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MEDICAL WARNING: EXISTENTIALISM DEALS WITH INTENSE THEOLOGICAL (“RELIGIOUS STUDY”) AND ONTOLOGICAL (“STUDY OF BEING”) AS WELL AS EPISTEMOLOGICAL (“STUDY.

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Presentation on theme: "MEDICAL WARNING: EXISTENTIALISM DEALS WITH INTENSE THEOLOGICAL (“RELIGIOUS STUDY”) AND ONTOLOGICAL (“STUDY OF BEING”) AS WELL AS EPISTEMOLOGICAL (“STUDY."— Presentation transcript:

1 MEDICAL WARNING: EXISTENTIALISM DEALS WITH INTENSE THEOLOGICAL (“RELIGIOUS STUDY”) AND ONTOLOGICAL (“STUDY OF BEING”) AS WELL AS EPISTEMOLOGICAL (“STUDY OF KNOWLEDGE”) ISSUES. YOU ARE RESPONSIBLE FOR LEARNING THE TENETS OF EXISTENTIALISM; YOU DO NOT HAVE TO LOVE THEM OR EVEN LIKE IT ALL THAT MUCH. EXISTENTIALISM CAN BE A WEE BIT DEPRESSING IF VIEWED IN A “LIFE-IS-MEANINGLESS, GLASS-HALF-EMPTY” LIGHT. TAKE HEART!

2 ANDREW WYETH Christina’s World (1948) A complex philosophy emphasizing the absurdity of reality and the human responsibility to make choices and accept consequences!

3 GEORGIO DE CHIRICO Love Song It was during the Second World War, when Europe found itself in a crisis faced with death and destruction, that the existential movement began to flourish, popularized in France in the 1940s…

4 MARK ROTHKO Untitled (1968) Big Ideas of Existentialism Despite encompassing a huge range of philosophical, religious, and political ideologies, the underlying concepts of existentialism are simple…

5 Existence Precedes Essence Cogito ergo sum. Existentialism is the title of the set of philosophical ideals that emphasize the existence of the human being, the lack of meaning and purpose in life, and the solitude of human existence… “Existence precedes essence” implies that the human being has no essence (no essential self).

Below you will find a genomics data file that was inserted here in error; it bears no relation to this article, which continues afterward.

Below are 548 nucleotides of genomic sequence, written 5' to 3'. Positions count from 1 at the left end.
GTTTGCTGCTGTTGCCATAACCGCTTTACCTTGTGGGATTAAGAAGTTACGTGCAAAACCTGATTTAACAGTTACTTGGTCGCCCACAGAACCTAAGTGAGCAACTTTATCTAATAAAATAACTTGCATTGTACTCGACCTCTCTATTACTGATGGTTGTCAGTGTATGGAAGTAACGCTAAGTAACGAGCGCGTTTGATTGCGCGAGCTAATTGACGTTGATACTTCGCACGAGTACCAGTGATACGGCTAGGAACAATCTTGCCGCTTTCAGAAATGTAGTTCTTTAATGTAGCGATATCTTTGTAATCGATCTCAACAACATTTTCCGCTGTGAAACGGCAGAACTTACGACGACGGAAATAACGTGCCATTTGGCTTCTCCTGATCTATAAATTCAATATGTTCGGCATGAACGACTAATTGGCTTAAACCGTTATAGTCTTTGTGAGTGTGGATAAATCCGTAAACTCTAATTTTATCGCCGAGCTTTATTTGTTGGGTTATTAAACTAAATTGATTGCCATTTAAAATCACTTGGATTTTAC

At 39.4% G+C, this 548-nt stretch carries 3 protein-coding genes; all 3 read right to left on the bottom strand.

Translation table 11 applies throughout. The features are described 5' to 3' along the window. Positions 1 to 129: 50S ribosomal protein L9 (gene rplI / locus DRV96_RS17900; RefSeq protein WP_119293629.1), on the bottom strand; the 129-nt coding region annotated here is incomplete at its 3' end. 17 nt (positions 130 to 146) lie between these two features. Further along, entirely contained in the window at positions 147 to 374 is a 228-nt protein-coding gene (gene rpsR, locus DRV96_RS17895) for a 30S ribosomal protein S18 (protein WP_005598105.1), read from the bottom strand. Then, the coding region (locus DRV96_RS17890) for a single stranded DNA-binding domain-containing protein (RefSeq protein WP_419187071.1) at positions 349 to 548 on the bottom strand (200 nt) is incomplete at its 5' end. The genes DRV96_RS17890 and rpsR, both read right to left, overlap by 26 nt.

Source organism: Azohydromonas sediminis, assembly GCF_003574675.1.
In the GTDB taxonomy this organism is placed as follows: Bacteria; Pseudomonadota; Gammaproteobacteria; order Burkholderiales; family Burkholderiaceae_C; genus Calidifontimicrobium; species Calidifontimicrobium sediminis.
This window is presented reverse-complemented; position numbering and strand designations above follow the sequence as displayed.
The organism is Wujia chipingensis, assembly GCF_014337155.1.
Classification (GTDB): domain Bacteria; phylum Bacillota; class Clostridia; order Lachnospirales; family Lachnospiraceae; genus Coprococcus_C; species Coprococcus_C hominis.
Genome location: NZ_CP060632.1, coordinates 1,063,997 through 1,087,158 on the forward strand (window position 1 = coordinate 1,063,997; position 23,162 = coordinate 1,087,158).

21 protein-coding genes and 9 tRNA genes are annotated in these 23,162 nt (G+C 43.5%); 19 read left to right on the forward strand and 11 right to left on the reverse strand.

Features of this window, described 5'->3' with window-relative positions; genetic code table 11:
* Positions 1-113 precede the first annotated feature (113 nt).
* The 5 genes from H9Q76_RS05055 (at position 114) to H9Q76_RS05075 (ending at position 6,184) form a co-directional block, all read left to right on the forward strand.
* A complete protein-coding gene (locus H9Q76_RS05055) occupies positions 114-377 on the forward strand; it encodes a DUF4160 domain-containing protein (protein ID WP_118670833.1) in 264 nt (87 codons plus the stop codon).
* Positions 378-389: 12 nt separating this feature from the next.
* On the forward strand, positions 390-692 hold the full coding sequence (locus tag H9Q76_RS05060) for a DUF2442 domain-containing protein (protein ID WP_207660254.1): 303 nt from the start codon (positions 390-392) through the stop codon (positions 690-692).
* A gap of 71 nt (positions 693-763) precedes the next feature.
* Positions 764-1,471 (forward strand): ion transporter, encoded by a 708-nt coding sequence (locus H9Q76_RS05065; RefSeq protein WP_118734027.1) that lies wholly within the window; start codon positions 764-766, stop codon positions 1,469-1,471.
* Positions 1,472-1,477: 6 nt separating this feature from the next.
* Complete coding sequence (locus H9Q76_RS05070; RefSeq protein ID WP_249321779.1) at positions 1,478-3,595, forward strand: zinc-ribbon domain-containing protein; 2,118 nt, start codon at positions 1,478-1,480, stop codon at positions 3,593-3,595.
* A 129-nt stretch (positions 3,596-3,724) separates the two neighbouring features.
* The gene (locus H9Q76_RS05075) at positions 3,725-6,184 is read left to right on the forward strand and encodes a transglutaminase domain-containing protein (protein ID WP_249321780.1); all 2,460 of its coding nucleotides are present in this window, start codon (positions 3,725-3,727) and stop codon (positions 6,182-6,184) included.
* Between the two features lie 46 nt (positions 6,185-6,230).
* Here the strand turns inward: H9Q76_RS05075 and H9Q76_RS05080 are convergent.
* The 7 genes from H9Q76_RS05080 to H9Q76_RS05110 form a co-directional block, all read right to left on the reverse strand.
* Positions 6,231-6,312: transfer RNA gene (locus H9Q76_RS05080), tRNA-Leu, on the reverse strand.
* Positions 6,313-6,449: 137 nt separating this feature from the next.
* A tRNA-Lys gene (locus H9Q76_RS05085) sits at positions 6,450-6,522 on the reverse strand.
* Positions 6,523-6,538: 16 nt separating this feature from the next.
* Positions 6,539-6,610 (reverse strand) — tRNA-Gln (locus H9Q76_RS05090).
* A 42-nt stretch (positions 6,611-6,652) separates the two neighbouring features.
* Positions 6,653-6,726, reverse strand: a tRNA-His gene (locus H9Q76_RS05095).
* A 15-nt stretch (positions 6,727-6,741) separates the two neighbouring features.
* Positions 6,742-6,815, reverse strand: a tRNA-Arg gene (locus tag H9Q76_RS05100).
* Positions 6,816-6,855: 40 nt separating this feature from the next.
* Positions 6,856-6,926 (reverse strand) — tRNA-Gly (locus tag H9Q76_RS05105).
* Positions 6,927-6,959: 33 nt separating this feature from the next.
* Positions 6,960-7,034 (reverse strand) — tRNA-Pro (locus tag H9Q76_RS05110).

6 Absurdism The belief nothing can explain or rationalize human existence. There is no answer to “Why am I?” Humans exist in a meaningless, irrational universe and any search for order will bring them into direct conflict with this universe.

7 “You will never be happy if you continue to search for what happiness consists of. You will never live if you are looking for the meaning of life.” “It was previously a question of finding out whether or not life had to have a meaning to be lived. It now becomes clear, on the contrary, that it will be lived all the better if it has no meaning.”

8 Choice and Commitment Humans have freedom to choose Each individual makes choices that create his or her own nature Because we choose, we must accept risk and responsibility for wherever our commitments take us “A human being is absolutely free and absolutely responsible. Anguish is the result.” –Jean-Paul Sartre

9 MAN RAY Les Larmes (Tears) Dread and Anxiety